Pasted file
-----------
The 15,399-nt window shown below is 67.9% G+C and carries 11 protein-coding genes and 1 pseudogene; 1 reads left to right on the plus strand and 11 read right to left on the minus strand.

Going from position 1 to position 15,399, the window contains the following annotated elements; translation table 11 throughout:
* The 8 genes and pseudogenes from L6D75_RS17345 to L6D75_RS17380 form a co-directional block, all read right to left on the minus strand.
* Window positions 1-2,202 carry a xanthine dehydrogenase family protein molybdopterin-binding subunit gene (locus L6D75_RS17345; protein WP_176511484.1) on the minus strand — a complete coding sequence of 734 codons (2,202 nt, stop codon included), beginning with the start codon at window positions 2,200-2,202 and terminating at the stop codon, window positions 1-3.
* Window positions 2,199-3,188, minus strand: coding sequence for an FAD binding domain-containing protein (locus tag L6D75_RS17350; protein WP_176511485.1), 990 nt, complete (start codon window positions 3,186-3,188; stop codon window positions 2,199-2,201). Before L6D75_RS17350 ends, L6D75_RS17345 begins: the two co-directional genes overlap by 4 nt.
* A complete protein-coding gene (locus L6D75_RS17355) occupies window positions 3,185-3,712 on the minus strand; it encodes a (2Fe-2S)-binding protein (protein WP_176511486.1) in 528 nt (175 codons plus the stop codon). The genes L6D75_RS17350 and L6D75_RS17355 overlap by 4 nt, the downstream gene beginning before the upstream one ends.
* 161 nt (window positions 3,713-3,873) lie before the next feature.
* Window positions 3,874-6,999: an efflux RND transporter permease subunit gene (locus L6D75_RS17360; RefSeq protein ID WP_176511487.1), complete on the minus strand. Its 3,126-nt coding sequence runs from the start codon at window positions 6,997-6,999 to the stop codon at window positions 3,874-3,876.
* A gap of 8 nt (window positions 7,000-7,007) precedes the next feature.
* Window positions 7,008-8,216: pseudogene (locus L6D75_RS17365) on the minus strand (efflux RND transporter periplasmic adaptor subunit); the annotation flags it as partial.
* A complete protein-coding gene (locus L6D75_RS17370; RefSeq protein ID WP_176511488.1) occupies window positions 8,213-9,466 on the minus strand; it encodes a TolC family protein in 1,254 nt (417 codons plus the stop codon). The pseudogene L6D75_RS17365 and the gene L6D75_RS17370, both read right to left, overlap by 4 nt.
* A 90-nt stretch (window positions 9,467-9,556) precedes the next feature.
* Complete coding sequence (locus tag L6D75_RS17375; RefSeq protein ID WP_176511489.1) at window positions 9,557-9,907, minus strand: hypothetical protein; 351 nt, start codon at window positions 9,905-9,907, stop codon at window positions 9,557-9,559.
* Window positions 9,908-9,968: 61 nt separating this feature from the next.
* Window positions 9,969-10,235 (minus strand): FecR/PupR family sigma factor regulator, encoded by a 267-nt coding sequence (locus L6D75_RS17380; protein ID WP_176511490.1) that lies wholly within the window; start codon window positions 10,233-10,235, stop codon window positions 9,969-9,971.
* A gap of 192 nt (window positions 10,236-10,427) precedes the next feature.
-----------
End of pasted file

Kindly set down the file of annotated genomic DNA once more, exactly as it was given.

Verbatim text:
The 15,399-nt window shown below is 67.9% G+C and carries 11 protein-coding genes and 1 pseudogene; 1 reads left to right on the plus strand and 11 read right to left on the minus strand.

Going from position 1 to position 15,399, the window contains the following annotated elements; translation table 11 throughout:
* The 8 genes and pseudogenes from L6D75_RS17345 to L6D75_RS17380 form a co-directional block, all read right to left on the minus strand.
* Window positions 1-2,202 carry a xanthine dehydrogenase family protein molybdopterin-binding subunit gene (locus L6D75_RS17345; protein WP_176511484.1) on the minus strand — a complete coding sequence of 734 codons (2,202 nt, stop codon included), beginning with the start codon at window positions 2,200-2,202 and terminating at the stop codon, window positions 1-3.
* Window positions 2,199-3,188, minus strand: coding sequence for an FAD binding domain-containing protein (locus tag L6D75_RS17350; protein WP_176511485.1), 990 nt, complete (start codon window positions 3,186-3,188; stop codon window positions 2,199-2,201). Before L6D75_RS17350 ends, L6D75_RS17345 begins: the two co-directional genes overlap by 4 nt.
* A complete protein-coding gene (locus L6D75_RS17355) occupies window positions 3,185-3,712 on the minus strand; it encodes a (2Fe-2S)-binding protein (protein WP_176511486.1) in 528 nt (175 codons plus the stop codon). The genes L6D75_RS17350 and L6D75_RS17355 overlap by 4 nt, the downstream gene beginning before the upstream one ends.
* 161 nt (window positions 3,713-3,873) lie before the next feature.
* Window positions 3,874-6,999: an efflux RND transporter permease subunit gene (locus L6D75_RS17360; RefSeq protein ID WP_176511487.1), complete on the minus strand. Its 3,126-nt coding sequence runs from the start codon at window positions 6,997-6,999 to the stop codon at window positions 3,874-3,876.
* A gap of 8 nt (window positions 7,000-7,007) precedes the next feature.
* Window positions 7,008-8,216: pseudogene (locus L6D75_RS17365) on the minus strand (efflux RND transporter periplasmic adaptor subunit); the annotation flags it as partial.
* A complete protein-coding gene (locus L6D75_RS17370; RefSeq protein ID WP_176511488.1) occupies window positions 8,213-9,466 on the minus strand; it encodes a TolC family protein in 1,254 nt (417 codons plus the stop codon). The pseudogene L6D75_RS17365 and the gene L6D75_RS17370, both read right to left, overlap by 4 nt.
* A 90-nt stretch (window positions 9,467-9,556) precedes the next feature.
* Complete coding sequence (locus tag L6D75_RS17375; RefSeq protein ID WP_176511489.1) at window positions 9,557-9,907, minus strand: hypothetical protein; 351 nt, start codon at window positions 9,905-9,907, stop codon at window positions 9,557-9,559.
* Window positions 9,908-9,968: 61 nt separating this feature from the next.
* Window positions 9,969-10,235 (minus strand): FecR/PupR family sigma factor regulator, encoded by a 267-nt coding sequence (locus L6D75_RS17380; protein ID WP_176511490.1) that lies wholly within the window; start codon window positions 10,233-10,235, stop codon window positions 9,969-9,971.
* A gap of 192 nt (window positions 10,236-10,427) precedes the next feature.